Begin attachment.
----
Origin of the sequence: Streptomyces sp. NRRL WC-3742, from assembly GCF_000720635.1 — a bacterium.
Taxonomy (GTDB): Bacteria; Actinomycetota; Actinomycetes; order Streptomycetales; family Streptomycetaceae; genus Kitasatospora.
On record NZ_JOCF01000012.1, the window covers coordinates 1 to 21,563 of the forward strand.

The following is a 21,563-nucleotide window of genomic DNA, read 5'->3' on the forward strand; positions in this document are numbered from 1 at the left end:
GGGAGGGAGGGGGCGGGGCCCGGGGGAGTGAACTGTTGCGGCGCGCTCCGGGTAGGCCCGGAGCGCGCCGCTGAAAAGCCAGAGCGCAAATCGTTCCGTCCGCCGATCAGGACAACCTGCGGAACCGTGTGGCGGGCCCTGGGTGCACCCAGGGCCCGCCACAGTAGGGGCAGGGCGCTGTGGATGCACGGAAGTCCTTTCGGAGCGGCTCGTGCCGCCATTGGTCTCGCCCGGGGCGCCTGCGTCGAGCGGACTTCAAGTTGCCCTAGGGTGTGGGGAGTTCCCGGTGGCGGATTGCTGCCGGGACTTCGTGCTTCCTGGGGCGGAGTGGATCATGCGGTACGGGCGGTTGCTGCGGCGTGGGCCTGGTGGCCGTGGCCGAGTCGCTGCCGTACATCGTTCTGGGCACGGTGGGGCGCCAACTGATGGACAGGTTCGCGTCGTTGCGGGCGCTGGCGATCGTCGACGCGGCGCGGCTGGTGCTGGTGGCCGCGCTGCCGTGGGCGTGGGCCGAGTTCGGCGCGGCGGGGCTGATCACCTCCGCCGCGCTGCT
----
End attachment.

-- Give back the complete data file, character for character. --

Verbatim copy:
Origin of the sequence: Streptomyces sp. NRRL WC-3742, from assembly GCF_000720635.1 — a bacterium.
Taxonomy (GTDB): Bacteria; Actinomycetota; Actinomycetes; order Streptomycetales; family Streptomycetaceae; genus Kitasatospora.
On record NZ_JOCF01000012.1, the window covers coordinates 1 to 21,563 of the forward strand.

The following is a 21,563-nucleotide window of genomic DNA, read 5'->3' on the forward strand; positions in this document are numbered from 1 at the left end:
GGGAGGGAGGGGGCGGGGCCCGGGGGAGTGAACTGTTGCGGCGCGCTCCGGGTAGGCCCGGAGCGCGCCGCTGAAAAGCCAGAGCGCAAATCGTTCCGTCCGCCGATCAGGACAACCTGCGGAACCGTGTGGCGGGCCCTGGGTGCACCCAGGGCCCGCCACAGTAGGGGCAGGGCGCTGTGGATGCACGGAAGTCCTTTCGGAGCGGCTCGTGCCGCCATTGGTCTCGCCCGGGGCGCCTGCGTCGAGCGGACTTCAAGTTGCCCTAGGGTGTGGGGAGTTCCCGGTGGCGGATTGCTGCCGGGACTTCGTGCTTCCTGGGGCGGAGTGGATCATGCGGTACGGGCGGTTGCTGCGGCGTGGGCCTGGTGGCCGTGGCCGAGTCGCTGCCGTACATCGTTCTGGGCACGGTGGGGCGCCAACTGATGGACAGGTTCGCGTCGTTGCGGGCGCTGGCGATCGTCGACGCGGCGCGGCTGGTGCTGGTGGCCGCGCTGCCGTGGGCGTGGGCCGAGTTCGGCGCGGCGGGGCTGATCACCTCCGCCGCGCTGCT